Dr Lynne Bowyer
Dr Deborah Stevens
The thinking that underlies the biological concept of human beings explains a person in terms of their physical parts, and how those parts function together to make up the whole. This explains being human in abstraction. In this biological story, physical parts are ‘normalised’ according to their structure and function. This means that parts can be said to be working well or not when compared against standardised norms. When a part is deemed to be outside normal functioning, attention goes to finding a ‘biological fix’ for that part.
In recent times, significant amounts of funding have gone into the biological science of genetics. With a focus on structure and function, many researchers in this field have pursued ways of altering genetic information in order to ‘normalise’, ‘enhance’ or ’fix’ a ‘genetic part’ that is seen to be a problem.
The current iteration of such genetic manipulation is CRISPR-Cas9. Based on a biological system used for millennia by bacteria as part of their immune system, CRISPR-Cas 9 can recognise, precisely target and remove a sequence of DNA. CRISPR-Cas 9 technology can be used to remove ‘ab’-normal heritable conditions and to select for certain traits. The science and technology of gene-editing is here, but the ethical discussion about its appropriateness is lacking.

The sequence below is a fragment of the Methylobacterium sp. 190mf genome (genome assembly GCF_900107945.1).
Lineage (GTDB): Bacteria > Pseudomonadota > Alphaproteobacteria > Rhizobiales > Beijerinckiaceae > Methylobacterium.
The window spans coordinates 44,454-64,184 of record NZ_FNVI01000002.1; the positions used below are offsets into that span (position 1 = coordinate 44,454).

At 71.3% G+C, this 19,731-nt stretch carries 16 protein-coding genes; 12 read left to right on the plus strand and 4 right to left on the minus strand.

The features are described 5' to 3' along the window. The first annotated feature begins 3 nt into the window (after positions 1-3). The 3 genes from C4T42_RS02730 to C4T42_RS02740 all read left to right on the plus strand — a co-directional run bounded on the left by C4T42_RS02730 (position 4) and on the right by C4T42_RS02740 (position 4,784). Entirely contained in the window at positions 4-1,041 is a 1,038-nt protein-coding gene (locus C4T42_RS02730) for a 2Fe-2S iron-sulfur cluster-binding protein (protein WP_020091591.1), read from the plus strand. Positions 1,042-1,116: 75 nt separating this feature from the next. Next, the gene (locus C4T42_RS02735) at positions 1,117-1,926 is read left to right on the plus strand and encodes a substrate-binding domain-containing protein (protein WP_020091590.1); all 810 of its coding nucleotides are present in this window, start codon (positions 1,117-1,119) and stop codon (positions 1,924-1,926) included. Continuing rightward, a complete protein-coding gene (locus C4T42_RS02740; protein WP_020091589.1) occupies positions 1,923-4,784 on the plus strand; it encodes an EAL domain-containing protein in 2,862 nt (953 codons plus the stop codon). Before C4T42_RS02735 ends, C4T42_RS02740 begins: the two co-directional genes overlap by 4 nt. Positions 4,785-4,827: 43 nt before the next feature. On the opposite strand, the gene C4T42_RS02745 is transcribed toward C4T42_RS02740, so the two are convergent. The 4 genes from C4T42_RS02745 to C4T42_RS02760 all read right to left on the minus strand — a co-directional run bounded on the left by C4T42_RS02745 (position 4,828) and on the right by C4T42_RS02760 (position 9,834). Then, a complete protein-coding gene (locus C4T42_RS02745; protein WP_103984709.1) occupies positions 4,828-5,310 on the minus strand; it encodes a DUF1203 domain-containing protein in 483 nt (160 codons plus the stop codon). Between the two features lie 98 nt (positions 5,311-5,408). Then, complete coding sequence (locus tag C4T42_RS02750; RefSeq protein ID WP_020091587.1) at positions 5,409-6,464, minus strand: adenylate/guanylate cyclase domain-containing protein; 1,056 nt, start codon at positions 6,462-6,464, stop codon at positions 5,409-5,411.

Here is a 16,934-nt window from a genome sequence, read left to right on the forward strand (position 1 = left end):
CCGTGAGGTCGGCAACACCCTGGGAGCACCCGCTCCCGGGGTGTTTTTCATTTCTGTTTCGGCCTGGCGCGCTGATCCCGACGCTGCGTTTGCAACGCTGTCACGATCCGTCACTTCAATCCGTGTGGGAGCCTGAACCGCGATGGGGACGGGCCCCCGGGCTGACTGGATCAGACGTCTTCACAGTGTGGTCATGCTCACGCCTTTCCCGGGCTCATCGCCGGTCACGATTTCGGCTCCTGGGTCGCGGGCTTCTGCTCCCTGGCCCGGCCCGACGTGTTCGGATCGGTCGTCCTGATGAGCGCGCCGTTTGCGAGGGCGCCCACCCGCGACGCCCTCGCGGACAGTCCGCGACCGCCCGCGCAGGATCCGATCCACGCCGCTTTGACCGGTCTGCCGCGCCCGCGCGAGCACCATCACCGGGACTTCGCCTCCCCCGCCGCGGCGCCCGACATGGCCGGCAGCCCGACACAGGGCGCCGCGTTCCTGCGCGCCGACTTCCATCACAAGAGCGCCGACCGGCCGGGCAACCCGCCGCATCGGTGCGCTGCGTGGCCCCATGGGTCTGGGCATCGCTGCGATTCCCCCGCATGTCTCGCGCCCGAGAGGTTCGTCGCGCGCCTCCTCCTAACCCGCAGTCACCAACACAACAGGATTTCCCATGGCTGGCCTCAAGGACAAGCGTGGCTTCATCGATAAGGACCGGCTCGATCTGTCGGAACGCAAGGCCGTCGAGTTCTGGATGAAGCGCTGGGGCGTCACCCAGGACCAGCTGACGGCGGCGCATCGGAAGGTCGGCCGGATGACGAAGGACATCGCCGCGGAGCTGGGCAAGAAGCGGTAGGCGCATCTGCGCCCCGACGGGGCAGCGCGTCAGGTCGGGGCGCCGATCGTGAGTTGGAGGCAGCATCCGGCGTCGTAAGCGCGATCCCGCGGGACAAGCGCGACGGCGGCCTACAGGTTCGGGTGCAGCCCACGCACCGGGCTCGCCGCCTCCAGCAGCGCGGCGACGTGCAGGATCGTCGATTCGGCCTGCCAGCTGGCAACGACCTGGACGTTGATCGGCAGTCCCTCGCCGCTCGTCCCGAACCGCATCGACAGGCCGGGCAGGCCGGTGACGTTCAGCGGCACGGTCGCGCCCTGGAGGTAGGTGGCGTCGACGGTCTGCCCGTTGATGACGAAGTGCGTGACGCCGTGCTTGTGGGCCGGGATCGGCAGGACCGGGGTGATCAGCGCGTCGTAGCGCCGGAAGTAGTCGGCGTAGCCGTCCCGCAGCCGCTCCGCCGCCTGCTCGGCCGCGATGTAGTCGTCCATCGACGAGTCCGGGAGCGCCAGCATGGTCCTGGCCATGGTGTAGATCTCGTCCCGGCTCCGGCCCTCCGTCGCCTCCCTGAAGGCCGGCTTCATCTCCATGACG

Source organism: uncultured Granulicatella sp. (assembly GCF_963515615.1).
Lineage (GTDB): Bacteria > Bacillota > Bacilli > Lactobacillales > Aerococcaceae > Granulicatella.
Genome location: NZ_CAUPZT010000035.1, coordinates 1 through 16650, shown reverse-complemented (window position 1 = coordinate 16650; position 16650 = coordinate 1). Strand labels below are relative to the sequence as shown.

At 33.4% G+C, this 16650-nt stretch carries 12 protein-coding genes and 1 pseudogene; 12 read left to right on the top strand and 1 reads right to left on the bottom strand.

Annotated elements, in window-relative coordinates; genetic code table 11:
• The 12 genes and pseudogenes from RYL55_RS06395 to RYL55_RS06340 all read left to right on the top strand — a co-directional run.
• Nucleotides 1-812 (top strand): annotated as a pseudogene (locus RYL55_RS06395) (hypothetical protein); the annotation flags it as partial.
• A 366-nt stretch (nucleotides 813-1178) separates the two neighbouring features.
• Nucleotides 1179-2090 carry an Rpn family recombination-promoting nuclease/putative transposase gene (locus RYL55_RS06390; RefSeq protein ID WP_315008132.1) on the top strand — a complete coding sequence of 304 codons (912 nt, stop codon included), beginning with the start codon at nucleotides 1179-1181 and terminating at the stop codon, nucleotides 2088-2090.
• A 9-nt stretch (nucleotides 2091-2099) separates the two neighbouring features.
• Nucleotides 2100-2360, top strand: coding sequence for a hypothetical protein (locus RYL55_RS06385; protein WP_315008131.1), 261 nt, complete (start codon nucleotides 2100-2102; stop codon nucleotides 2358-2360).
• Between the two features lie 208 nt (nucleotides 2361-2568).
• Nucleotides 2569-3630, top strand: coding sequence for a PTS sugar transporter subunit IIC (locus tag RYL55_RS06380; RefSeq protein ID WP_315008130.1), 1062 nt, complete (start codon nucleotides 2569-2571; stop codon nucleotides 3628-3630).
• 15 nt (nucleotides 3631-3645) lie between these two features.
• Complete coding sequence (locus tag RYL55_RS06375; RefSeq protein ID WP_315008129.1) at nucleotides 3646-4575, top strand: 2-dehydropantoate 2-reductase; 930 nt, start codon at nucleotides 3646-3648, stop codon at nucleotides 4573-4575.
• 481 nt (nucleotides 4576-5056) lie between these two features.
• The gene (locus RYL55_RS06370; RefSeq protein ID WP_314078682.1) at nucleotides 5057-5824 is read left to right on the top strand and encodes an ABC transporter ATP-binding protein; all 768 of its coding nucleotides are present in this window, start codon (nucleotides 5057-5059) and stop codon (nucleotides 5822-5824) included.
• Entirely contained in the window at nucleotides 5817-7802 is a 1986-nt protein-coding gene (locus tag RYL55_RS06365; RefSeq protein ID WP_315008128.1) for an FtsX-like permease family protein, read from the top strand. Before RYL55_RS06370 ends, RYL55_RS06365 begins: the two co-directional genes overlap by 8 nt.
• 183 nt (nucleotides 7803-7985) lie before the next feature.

There is little in our education system that is preparing our young people for the ethical dilemmas raised by rapidly developing technologies such as CRISPR-Cas 9. This is because the same sort of ‘scientific’ thinking and approach underpins our education system: young people are seen as functional parts that come together to form the structure of a whole society, that has been constructed and normalised in a particular way. The ‘parts’ of the society are judged against standardised norms to ensure that they are equipped to keep the wheels of the system turning. The ‘parts’ are not required to engage with and critique the system; they are just needed to maintain it.
In this presentation Lynne and Deborah will use gene-editing as an example, in order to broaden and deepen thinking about our human condition, what we are teaching and the way we teaching. In order to rehumanise education we must recognise that we do not live lives worth living in abstraction from communities of unique people who dwell in a particular place and time. We, therefore, should not teach in abstraction: whatever is taught in a school requires teaching and learning in a way that engages in a responsible way with the fragile and remarkable world we share with others.